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Published on August 18th, 2021 | by Bibhuranjan

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Laser Technology Market to Reach Over $30 Billion

If you like science fiction movies, two common themes have definitely caught your attention. One, people have much more options to have fun. Second, almost everyone uses laser-fired weapons. The first of these is still possible today on sites such as $1 deposit casino Canada, and the second is still nothing more than a dream. However, this does not mean that laser technology is not currently used. On the contrary, we actively use laser technologies both in our daily lives and in many industries.

This is so common that a report by Meticulous Research predicts that the laser technology market will reach $30.3 billion by 2028. So, what’s the reason for this? In which industries and which products do we use lasers? Why is this market growing so fast? You can find the answers to these questions below.

What Is Laser?

Let’s start with the basics first. The laser actually stands for “Light Amplification by Stimulated Emission of Radiation.” To create a laser, we energize the atoms so that they rise above a certain threshold. The amount of this energy determines the wavelength of photons, that is, particles of light. The wavelength also determines the colour of the laser light obtained. You can think of it as a “recipe.” By changing the amount of energy, we can obtain lasers of different colours and different powers.

Fine, but what are we doing with these lasers? Since we don’t have weapons like storm troopers, what do these “coloured lights” do?

Information Technologies

As the size of the data grows, companies are trying to find faster and safer data transfer methods. Laser data transfer is one of the leading alternatives in this field. Laser data transfer, which first started experimentally in the 1990s, has now become a reality that can provide data transfer at 2.5 terabits per second over short distances. In other words, we can perform super-fast data transfer in real time.

In this system, binary data can be reflected with 16 different types of light, and each pixel of the visual files can be coded. In other words, data is not only transferred, but it can also be strongly encrypted. Most analysts think that laser-based internet technologies will become a standard in the future. Fibre optic cables are just a simple example of this. Fibre internet is a technology that uses semiconductor laser diodes, and it is obvious how superior it is in terms of speed. Laser-based internet technologies, on the other hand, aim to transfer data at incredible speeds with only laser beams by eliminating cables completely. To give you an idea, let’s give a simple example. On October 18, 2013, laser data transmission was carried out between the Moon and Earth. As a result of the work done by a group from the Massachusetts Institute of Technology (MIT) and NASA, data was sent from the Earth’s surface to the Moon’s surface at a speed of 622 Mbit/s.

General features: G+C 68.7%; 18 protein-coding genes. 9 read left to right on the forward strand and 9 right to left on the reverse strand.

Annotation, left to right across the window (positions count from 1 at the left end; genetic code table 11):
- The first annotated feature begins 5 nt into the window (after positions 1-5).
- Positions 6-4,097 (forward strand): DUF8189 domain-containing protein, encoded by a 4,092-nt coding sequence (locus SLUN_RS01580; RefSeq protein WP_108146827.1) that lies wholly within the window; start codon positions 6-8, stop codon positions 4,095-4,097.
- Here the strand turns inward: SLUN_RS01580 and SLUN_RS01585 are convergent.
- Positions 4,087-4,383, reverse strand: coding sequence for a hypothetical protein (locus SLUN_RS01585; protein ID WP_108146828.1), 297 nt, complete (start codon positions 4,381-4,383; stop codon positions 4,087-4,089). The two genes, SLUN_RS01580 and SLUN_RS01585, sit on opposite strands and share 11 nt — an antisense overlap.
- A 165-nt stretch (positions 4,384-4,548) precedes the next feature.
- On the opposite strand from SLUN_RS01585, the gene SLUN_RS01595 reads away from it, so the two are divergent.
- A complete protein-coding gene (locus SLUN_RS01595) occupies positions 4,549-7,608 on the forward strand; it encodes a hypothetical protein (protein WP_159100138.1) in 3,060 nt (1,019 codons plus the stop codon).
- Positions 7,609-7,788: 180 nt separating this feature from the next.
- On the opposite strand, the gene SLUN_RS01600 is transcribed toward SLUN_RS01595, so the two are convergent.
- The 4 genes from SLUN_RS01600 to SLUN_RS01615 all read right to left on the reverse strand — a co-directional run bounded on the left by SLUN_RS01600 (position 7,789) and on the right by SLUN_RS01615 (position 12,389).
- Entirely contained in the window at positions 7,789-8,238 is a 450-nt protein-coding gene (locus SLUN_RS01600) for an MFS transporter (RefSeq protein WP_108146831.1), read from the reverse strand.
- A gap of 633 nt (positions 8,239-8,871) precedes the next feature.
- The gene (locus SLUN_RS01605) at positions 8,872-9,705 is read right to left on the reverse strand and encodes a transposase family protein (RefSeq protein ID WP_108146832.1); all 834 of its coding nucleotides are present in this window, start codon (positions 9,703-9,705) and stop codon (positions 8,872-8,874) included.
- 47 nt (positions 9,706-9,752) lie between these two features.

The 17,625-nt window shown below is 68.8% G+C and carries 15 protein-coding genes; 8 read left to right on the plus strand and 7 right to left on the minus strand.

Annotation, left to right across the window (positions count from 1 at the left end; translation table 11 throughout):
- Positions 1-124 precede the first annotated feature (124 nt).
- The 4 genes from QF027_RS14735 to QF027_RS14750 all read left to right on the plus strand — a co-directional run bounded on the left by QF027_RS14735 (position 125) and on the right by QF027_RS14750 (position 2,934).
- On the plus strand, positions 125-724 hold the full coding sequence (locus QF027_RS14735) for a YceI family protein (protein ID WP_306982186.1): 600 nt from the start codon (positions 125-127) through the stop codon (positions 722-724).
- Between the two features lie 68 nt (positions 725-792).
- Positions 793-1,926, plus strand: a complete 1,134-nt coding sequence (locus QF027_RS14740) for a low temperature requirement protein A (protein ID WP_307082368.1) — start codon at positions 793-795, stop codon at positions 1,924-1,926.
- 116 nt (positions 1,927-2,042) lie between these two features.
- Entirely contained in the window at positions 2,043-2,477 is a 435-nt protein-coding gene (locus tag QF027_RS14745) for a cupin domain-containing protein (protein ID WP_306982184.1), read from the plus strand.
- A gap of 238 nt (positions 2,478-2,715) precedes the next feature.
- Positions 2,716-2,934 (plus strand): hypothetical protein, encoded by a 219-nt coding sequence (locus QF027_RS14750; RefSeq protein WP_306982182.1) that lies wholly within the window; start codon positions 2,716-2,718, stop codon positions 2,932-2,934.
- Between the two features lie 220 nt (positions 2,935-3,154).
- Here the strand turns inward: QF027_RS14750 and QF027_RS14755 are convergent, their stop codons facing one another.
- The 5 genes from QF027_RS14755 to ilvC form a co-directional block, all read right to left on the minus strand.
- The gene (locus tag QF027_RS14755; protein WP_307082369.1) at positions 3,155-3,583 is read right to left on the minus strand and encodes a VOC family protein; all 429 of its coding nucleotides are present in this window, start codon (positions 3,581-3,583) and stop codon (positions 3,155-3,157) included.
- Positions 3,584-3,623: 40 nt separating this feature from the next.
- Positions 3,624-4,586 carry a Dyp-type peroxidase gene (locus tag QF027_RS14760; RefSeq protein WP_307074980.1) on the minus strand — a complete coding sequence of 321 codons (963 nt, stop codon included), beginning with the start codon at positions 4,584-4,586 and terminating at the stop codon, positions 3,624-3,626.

Health Technologies

Laser has been used in health technologies since the 1960s. For example, the CO2 laser has been widely used in tumour treatments because it can easily vaporize tissues. Today, similar technologies, such as the CyberKnife, which basically use the same technology but are much more sensitive, continue to be used. Lasers with different properties are currently used for kidney stone breaking, cardiovascular surgery, neurosurgery, digestive system disorders, skin diseases, otolaryngology, orthopedic problems, and aesthetic surgeries. We also use some of these in our daily lives. For example, laser technology is used in epilation devices.

Holograms

No, we’re not talking about 3D video recordings that you can play in the middle of your living room. Take out your credit card and look at its logo and flick it slightly left and right: it looks like it’s moving, right? What you see is actually a hologram and a real three-dimensional recording of the original object, in other words, a three-dimensional laser photograph. A piece of 3-dimensional visual information is recorded and stored with laser technology and transferred to a multidimensional environment by adding a motion effect.

This is not just a visual gimmick. Holograms contain depth and parallax, so they really display the object and its surroundings in a three-dimensional way. It is not possible to scan, photocopy, or print the hologram. At the same time, they deteriorate when they are separated from the surface on which they are applied, so it is not possible to use them out of purpose.

This seemingly simple technology is expected to replace the LED televisions in the future. It is possible to adapt hologram technology to televisions and obtain real three-dimensional images. These will look quite different from current televisions (reminiscent of a kind of aquarium) but will be able to produce 3D images that can be viewed from any angle without the need for glasses.

The importance of laser technologies continues to increase day by day, and we will continue to benefit from them as we shape our future. Therefore, it is normal for the laser technology market to continue to grow. It may even become one of the most profitable industries in the future. Maybe everything we see in science fiction movies will become a reality, who knows?


Photo by Opt Lasers on Unsplash

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About the Author

Editorial Officer, technofaq.org I'm an avid tech enthusiast at heart. I like to mug up on new and exciting developments on science and tech and have a deep love for PC gaming. Other hobbies include writing blog posts, music and DIY projects.



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